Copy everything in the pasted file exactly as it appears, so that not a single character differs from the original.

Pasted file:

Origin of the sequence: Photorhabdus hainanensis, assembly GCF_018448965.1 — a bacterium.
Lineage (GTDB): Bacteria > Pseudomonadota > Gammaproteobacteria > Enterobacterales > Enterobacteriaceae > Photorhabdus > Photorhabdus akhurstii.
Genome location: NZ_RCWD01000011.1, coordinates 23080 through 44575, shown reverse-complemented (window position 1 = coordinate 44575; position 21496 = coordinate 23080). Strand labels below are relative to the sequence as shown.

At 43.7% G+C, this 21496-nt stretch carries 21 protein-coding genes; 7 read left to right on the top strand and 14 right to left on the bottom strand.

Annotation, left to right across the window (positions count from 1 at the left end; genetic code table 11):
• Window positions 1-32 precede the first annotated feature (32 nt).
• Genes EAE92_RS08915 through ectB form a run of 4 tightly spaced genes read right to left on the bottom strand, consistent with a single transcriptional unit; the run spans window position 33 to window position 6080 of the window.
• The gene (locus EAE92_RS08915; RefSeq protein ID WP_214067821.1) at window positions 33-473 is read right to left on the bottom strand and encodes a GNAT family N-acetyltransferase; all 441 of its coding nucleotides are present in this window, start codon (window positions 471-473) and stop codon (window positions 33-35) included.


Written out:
Origin of the sequence: Photorhabdus hainanensis, assembly GCF_018448965.1 — a bacterium.
Lineage (GTDB): Bacteria > Pseudomonadota > Gammaproteobacteria > Enterobacterales > Enterobacteriaceae > Photorhabdus > Photorhabdus akhurstii.
Genome location: NZ_RCWD01000011.1, coordinates 23080 through 44575, shown reverse-complemented (window position 1 = coordinate 44575; position 21496 = coordinate 23080). Strand labels below are relative to the sequence as shown.

At 43.7% G+C, this 21496-nt stretch carries 21 protein-coding genes; 7 read left to right on the top strand and 14 right to left on the bottom strand.

Annotation, left to right across the window (positions count from 1 at the left end; genetic code table 11):
• Window positions 1-32 precede the first annotated feature (32 nt).
• Genes EAE92_RS08915 through ectB form a run of 4 tightly spaced genes read right to left on the bottom strand, consistent with a single transcriptional unit; the run spans window position 33 to window position 6080 of the window.
• The gene (locus EAE92_RS08915; RefSeq protein ID WP_214067821.1) at window positions 33-473 is read right to left on the bottom strand and encodes a GNAT family N-acetyltransferase; all 441 of its coding nucleotides are present in this window, start codon (window positions 471-473) and stop codon (window positions 33-35) included.